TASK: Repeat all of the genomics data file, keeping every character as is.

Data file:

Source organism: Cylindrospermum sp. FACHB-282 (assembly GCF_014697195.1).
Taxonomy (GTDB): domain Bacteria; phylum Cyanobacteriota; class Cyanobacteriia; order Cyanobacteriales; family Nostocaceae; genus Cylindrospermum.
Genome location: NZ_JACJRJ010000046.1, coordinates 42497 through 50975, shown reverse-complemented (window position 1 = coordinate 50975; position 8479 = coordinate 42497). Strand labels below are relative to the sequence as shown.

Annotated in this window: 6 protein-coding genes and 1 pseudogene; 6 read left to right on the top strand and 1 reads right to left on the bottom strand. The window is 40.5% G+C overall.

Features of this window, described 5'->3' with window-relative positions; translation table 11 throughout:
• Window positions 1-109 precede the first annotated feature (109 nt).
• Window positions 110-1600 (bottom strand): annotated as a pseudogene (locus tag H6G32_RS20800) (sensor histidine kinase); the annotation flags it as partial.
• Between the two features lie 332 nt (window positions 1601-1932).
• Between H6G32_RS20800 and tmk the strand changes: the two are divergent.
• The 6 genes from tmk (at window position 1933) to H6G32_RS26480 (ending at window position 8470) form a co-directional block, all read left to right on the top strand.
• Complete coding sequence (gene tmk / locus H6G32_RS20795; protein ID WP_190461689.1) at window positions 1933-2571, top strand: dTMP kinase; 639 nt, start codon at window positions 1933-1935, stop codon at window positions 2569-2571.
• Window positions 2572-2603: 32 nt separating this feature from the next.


Source organism: Cylindrospermum sp. FACHB-282 (assembly GCF_014697195.1).
Taxonomy (GTDB): domain Bacteria; phylum Cyanobacteriota; class Cyanobacteriia; order Cyanobacteriales; family Nostocaceae; genus Cylindrospermum.
Genome location: NZ_JACJRJ010000046.1, coordinates 42497 through 50975, shown reverse-complemented (window position 1 = coordinate 50975; position 8479 = coordinate 42497). Strand labels below are relative to the sequence as shown.

Annotated in this window: 6 protein-coding genes and 1 pseudogene; 6 read left to right on the top strand and 1 reads right to left on the bottom strand. The window is 40.5% G+C overall.

Features of this window, described 5'->3' with window-relative positions; translation table 11 throughout:
• Window positions 1-109 precede the first annotated feature (109 nt).
• Window positions 110-1600 (bottom strand): annotated as a pseudogene (locus tag H6G32_RS20800) (sensor histidine kinase); the annotation flags it as partial.
• Between the two features lie 332 nt (window positions 1601-1932).
• Between H6G32_RS20800 and tmk the strand changes: the two are divergent.
• The 6 genes from tmk (at window position 1933) to H6G32_RS26480 (ending at window position 8470) form a co-directional block, all read left to right on the top strand.
• Complete coding sequence (gene tmk / locus H6G32_RS20795; protein ID WP_190461689.1) at window positions 1933-2571, top strand: dTMP kinase; 639 nt, start codon at window positions 1933-1935, stop codon at window positions 2569-2571.
• Window positions 2572-2603: 32 nt separating this feature from the next.